Christian Devotionals

"Your Very Great Reward"

Many people have a big problem tithing (the biblical practice of giving 10% of your income back to God). I’m not just talking about people in general, but a large percentage of church going Christians as well. In a nation which has a negative savings rate – that’s right, we spend more than we save – people have a hard enough time putting money in their company’s 401 k retirement plans, let alone giving a tenth of their salary to God’s work. Worse yet, people have been tapping into their home equity to buy large screen televisions, fancy electronics, furniture and other big ticket items. Throughout the housing boom – which is now going bust – people have been using their home equity lines of credit like an A.T.M. Now with rising interest rates, falling home prices and a credit crunch engendered by the sub-prime mortgage mess, the days of easy money are over. Many people’s balance sheets are in bad shape and likely to get worse. Not to sound overly cynical, but this usually results in less giving to God’s work (reluctance to tithe and reductions in donations to churches and other non-profit ministries).

Granted, I run a non-profit Christian ministry and rely heavily on donations, but that’s not my concern here. God is my Provider and He always provides for my family and me. My concern is that Christians will go the easy route and give less to God when things get tight. When they do this, they deprive themselves of God’s blessing. You see God will not bless selfishness and fiscal irresponsibility. In God’s economy, gifts made during times of financial hardship are a fragrant offering to Him. You can see how much Jesus valued this type of giving in Mark 12 when the poor widow gave two mites to the temple treasury. This gift meant more to God than all the bigger donations made by the rich because they gave out of their wealth and she gave out of her poverty. She gave all that she had. God has a funny way of taking care of people who give like that. He blesses those who put Him first. My family has experienced this time and time again. We have a very practical and biblical way of handling our finances. First, no matter how tight money gets, we have remained faithful to the practice of tithing – it’s non-negotiable. Second, we live within our means. This means buying what we need and saving for those things that we want. It’s simple and pure common sense, but it works. God has blessed us for being faithful in our giving and for being prudent in our finances.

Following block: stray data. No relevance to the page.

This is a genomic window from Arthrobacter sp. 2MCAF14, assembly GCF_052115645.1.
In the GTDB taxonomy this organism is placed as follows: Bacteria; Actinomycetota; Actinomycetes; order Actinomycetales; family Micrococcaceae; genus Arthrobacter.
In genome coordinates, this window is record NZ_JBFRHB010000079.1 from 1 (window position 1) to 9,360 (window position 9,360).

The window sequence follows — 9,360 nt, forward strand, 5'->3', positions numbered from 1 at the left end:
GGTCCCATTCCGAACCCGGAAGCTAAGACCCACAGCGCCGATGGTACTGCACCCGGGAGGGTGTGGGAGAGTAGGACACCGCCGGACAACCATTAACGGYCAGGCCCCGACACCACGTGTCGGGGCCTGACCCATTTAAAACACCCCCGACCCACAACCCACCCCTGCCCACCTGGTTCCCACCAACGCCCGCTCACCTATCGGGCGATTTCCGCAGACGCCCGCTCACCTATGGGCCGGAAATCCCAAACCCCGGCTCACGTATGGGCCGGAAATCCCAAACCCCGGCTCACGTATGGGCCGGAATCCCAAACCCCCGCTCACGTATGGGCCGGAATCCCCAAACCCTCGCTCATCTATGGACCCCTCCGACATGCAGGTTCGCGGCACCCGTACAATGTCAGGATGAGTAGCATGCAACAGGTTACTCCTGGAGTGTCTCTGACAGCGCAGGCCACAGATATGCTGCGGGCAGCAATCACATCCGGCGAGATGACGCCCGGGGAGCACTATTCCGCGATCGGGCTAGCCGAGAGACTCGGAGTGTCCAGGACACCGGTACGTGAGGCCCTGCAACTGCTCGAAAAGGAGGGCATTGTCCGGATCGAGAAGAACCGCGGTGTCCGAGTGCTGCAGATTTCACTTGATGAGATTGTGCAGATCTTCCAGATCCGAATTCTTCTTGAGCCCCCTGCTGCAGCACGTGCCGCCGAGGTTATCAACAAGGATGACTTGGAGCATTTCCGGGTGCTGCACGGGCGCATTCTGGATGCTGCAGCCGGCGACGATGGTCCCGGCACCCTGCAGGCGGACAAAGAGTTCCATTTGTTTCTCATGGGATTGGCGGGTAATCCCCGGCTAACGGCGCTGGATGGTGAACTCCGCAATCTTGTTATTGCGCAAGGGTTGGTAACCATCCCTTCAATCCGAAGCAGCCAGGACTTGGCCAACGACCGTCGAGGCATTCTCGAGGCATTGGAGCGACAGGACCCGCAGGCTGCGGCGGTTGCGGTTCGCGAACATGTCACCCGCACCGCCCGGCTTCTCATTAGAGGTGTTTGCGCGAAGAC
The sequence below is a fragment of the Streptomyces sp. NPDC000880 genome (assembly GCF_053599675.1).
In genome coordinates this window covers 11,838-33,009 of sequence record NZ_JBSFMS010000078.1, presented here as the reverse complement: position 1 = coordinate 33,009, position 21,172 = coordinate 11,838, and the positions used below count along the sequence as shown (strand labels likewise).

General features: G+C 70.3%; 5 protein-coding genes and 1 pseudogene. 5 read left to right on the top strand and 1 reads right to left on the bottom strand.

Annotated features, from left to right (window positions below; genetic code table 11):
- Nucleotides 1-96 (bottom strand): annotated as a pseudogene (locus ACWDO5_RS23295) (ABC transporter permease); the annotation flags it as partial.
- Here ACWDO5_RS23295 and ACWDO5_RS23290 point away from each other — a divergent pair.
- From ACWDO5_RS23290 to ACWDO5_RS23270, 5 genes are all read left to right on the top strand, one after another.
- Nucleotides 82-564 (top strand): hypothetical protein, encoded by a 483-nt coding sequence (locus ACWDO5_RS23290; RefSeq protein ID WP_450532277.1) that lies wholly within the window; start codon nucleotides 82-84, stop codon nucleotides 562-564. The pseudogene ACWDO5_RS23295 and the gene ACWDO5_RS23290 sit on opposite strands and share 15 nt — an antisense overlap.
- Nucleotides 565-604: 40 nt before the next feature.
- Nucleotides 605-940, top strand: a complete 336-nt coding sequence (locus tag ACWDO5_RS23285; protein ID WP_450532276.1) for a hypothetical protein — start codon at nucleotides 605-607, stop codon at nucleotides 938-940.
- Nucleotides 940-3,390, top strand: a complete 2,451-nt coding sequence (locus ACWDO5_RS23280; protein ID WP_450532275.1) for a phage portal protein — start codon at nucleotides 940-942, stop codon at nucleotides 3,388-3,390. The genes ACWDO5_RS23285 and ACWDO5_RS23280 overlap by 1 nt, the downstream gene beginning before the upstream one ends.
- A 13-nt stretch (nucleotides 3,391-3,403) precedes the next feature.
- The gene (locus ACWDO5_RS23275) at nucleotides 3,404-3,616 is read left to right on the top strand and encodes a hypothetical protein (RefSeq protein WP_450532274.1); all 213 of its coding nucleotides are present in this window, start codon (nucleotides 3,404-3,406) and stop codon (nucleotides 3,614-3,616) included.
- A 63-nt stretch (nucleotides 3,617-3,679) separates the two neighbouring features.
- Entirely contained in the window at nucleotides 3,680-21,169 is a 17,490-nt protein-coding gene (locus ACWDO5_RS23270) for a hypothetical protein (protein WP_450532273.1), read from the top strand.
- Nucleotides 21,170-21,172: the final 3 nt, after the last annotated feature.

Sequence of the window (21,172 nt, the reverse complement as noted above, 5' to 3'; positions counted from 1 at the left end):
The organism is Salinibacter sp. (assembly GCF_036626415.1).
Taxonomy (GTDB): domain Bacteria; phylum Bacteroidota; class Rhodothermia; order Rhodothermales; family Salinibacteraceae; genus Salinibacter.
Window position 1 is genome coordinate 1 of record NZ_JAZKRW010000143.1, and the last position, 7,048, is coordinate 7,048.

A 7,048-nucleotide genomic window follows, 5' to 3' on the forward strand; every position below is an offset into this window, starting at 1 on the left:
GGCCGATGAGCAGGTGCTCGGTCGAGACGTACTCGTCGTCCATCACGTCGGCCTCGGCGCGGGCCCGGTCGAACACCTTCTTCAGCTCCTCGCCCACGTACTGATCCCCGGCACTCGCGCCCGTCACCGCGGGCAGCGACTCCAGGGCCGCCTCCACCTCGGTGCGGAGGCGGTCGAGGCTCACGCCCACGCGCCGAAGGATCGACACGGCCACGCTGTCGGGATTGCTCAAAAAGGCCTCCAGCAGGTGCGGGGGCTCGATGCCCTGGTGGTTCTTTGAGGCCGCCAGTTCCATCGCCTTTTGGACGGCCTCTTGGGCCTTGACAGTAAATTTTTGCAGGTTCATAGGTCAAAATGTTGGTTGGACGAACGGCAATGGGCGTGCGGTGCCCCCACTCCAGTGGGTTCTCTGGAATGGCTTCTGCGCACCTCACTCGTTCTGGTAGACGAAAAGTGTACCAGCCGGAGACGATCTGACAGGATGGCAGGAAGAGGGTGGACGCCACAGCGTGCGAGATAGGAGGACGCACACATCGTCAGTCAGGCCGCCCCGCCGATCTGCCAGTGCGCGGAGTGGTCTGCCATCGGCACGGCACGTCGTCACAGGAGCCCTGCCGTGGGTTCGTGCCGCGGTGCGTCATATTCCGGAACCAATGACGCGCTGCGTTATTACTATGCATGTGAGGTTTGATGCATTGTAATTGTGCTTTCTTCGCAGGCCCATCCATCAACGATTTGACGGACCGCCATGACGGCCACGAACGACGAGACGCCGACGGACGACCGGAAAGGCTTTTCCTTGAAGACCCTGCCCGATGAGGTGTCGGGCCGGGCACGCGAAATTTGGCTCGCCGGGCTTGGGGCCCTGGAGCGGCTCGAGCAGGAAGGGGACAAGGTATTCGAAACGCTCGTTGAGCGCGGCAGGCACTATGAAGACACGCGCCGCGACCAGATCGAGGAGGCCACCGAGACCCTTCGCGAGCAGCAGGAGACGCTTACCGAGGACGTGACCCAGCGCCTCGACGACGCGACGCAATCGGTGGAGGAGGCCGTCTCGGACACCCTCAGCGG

Many Christians claim that tithing is Old Testament and insist that the New Covenant in Christ frees them from this obligation. It is true that the old covenant in the Old Testament included a tithing system where people gave ten percent of their increase – crops, livestock, money – to God. These animals were sacrificed to the Lord day after day in order to forgive the people of their sins. Hebrews 7 in the New Testament, however, tells us that this daily sacrifice for our sins is no longer necessary because Jesus offered Himself as the perfect sacrifice once and for all. It was a one time deal. While the old covenant obligation may have been obsoleted through Jesus’ death and resurrection, generous and selfless giving will never become obsolete in God’s kingdom. Did you know that the first time a person tithed in the Bible was back in Genesis 14? It was Abram, later to be renamed Abraham. In an act of gratitude to God for allowing him to rout the forces of the four kings and rescue his nephew Lot, Abram gave a tenth of the spoils to God’s High Priest – Melchizedek. Abram’s tithe was given long before the Law of Moses came into being requiring tithes. Abram tithed out of love and gratitude for his Lord, not out of obligation to the law. That’s the kind of giving that pleases and honors God the most. In addition to Abram’s tithe, he turned over the remainder of the spoils to the king of Sodom (it was his to begin with). The king of Sodom offered to give it all to Abram for his defeat of their enemies, but Abram would have none of it. He said: “I will not take so much as a single thread or sandal thong from what belongs to you. Otherwise you might say, ‘I am the one who made Abram rich’ (Genesis 14:23). Abram didn’t need any rewards from the likes of the king of Sodom, God was his reward. In fact God Himself told this to Abram right after this incident: “I am your shield, your very great reward” (Genesis 15:1).

Giving means so much more to God when we do it out of love and not out of obligation. We owe God more than we can ever possibly pay Him. He gave us His only Son and with that tremendous sacrifice, eternal life. Hebrews 5 tells us that God designated Jesus to be our high priest in the order of Melchizedek. Let’s get our hearts and priorities straight by offering our High Priest tithes made in love and appreciation, just as Abram offered his tithe to the original Melchizedek. Do it for love and yes, there will be a blessing in it for you as well. Jesus is “your very great reward.”

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